Navigation Links
Key to lung cancer chemo resistance revealed

Scientists at Johns Hopkins have discovered how taking the brakes off a "detox" gene causes chemotherapy resistance in a common form of lung cancer.

Products made by a gene called NRF2 normally protect cells from environmental pollutants like cigarette smoke and diesel exhaust by absorbing the materials and pumping them out of the cell. Another gene called KEAP1 encodes products that stop this cleansing process. But lung cancer cells sabotage the expression of these same genes to block assault from chemotherapy drugs.

"What we're seeing is that lung cancer cells recruit and distort NRF2 and KEAP1 expression to help tumor cells evade the toxic effects of chemotherapy," says Shyam Biswal, Ph.D., associate professor at the Johns Hopkins Bloomberg School of Public Health and Kimmel Cancer Center, who published results of cell culture studies in the October 3, 2006 issue of PLoS Medicine.

Past studies have shown that NRF2 detoxifies cells by directing proteins to absorb and pump out pollutants and chemicals. The NRF2 gene makes a "trigger" protein which starts the production of other proteins and enzymes that sweep the cell clear of toxins. To halt the detox process, proteins manufactured by KEAP1 bind to the NRF2 triggers tagging them for destruction. In cancer cells, NRF2 activity runs amok, sweeping away all cellular toxins, including chemotherapy agents.

Biswal says that blocking NRF2 activity could improve the effectiveness of standard chemotherapy drugs, particularly platinum-based compounds widely used for lung cancer.

In Biswal's study, half of 12 lung cancer cell lines and 10 of 54 tissue samples from non-small cell lung cancer patients had mutations in the KEAP1 gene rendering it inactive and unable to keep NRF2 activity in check. In addition, half of the tissue samples were missing one copy of the KEAP1 gene - cells usually have two copies of each gene. No missing genes or mutations were observed in normal lung tissues from the same patients.

NRF2 activity along with its cleansing proteins and enzymes were higher in tumor samples than normal cells, according to the researchers. Their cell culture tests also show that cancer cells with KEAP1 mutations are more resistant to chemotherapy drugs than normal lung cells.

Tumor samples with normal KEAP1 genes also show increased levels of NRF2 and its enzymes, suggesting other ways of dismantling KEAP1, such as splicing the gene to make a shortened, ineffective protein, he said.

The researchers plan to confirm their findings with a larger set of samples and then to screen for appropriate drugs. Funding for the study was provided by the National Cancer Institute Lung SPORE (Specialized Program of Research Excellence), National Heart Lung and Blood Institute, National Institute of Environmental Health Sciences Center, National Institute of Health, and the Flight Attendant Medical Research Institution.

Source:Johns Hopkins Medical Institutions

Related biology news :

1. Viral DNA sequence a possible trigger for breast cancer
2. Enzyme, lost in most mammals, is shown to protect against UV-induced skin cancer
3. Its not all genetic: Common epigenetic problem doubles cancer risk in mice
4. Columbia research lifts major hurdle to gene therapy for cancer
5. Combination therapy boosts effectiveness of telomere-directed cancer cell death
6. Mitochondrial DNA mutations play significant role in prostate cancer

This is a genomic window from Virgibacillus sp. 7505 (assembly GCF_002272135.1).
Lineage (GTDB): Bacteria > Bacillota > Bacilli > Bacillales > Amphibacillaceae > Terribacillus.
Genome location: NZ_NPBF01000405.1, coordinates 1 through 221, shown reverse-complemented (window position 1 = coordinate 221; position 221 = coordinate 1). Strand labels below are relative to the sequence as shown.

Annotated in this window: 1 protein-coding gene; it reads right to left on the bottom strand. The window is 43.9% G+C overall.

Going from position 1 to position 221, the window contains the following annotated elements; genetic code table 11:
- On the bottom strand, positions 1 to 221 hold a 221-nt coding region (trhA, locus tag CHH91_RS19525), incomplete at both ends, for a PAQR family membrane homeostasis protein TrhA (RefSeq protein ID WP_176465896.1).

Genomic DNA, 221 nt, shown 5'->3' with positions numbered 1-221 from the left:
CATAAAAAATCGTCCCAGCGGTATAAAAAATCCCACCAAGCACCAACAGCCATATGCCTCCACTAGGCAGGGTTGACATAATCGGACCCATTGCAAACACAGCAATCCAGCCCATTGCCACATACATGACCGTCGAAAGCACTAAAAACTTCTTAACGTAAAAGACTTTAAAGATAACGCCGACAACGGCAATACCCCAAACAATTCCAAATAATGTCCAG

7. New imaging method gives early indication if brain cancer therapy is effective, U-M study shows
8. BRCA1 causes ovarian cancer through indirect, biochemical route
9. Researchers identify target for cancer drugs
10. Weizmann Institute scientists develop a new approach for directing treatment to metastasized prostate cancer in the bones.
11. First atlas of key brain genes could speed research on cancer, neurological diseases

Post Your Comments:

(Date:10/29/2015)... , Oct. 29, 2015  Rubicon Genomics, ... for U.S. distribution of its DNA library preparation ... and Rubicon,s new ThruPLEX Plasma-seq kit. ThruPLEX Plasma-seq ... the preparation of NGS libraries for liquid biopsies--the ... diagnostic and prognostic applications in cancer and other ...
(Date:10/27/2015)... -- Munich, Germany , October ... automatically maps data from mobile eye tracking videos created ... that they can be quantitatively analyzed with SMI,s analysis ... , October 28-29, 2015. SMI,s Automated Semantic Gaze ... tracking videos created with SMI,s Eye Tracking Glasses ...
(Date:10/23/2015)... , Oct. 23, 2015 Research and ... the "Global Voice Recognition Biometrics Market 2015-2019" ... --> The global voice recognition biometrics ... 2014-2019. --> --> ... has been prepared based on an in-depth market analysis ...
Breaking Biology News(10 mins):
(Date:11/25/2015)... CITY , Nov. 25, 2015 /PRNewswire/ - Aeterna ... affirms that its business and prospects remain fundamentally ... , Zoptrex™ (zoptarelin doxorubicin) recently received DSMB recommendation ... to completion following review of the final interim ... Phase 2 Primary Endpoint in men with heavily ...
(Date:11/25/2015)... ... November 25, 2015 , ... Jessica Richman and Zachary Apte, ... their initial angel funding process. Now, they are paying it forward to other ... stage investments in the microbiome space. In this, they join other successful ...
(Date:11/24/2015)... Therapeutics, Inc. (NASDAQ: HALO ) will be presenting at the ... on Wednesday, December 2 at 9:30 a.m. ET/6:30 a.m. PT . ... a corporate overview. th Annual Oppenheimer Healthcare Conference ... a.m. PT . Jim Mazzola , vice president of ... --> th Annual Oppenheimer Healthcare Conference in ...
(Date:11/24/2015)... , Nov. 24, 2015 /PRNewswire/ - Aeterna Zentaris ... of IIROC on behalf of the Toronto Stock Exchange, ... release there are no corporate developments that would cause ... --> --> About Aeterna ... . --> Aeterna Zentaris is a ...
Breaking Biology Technology: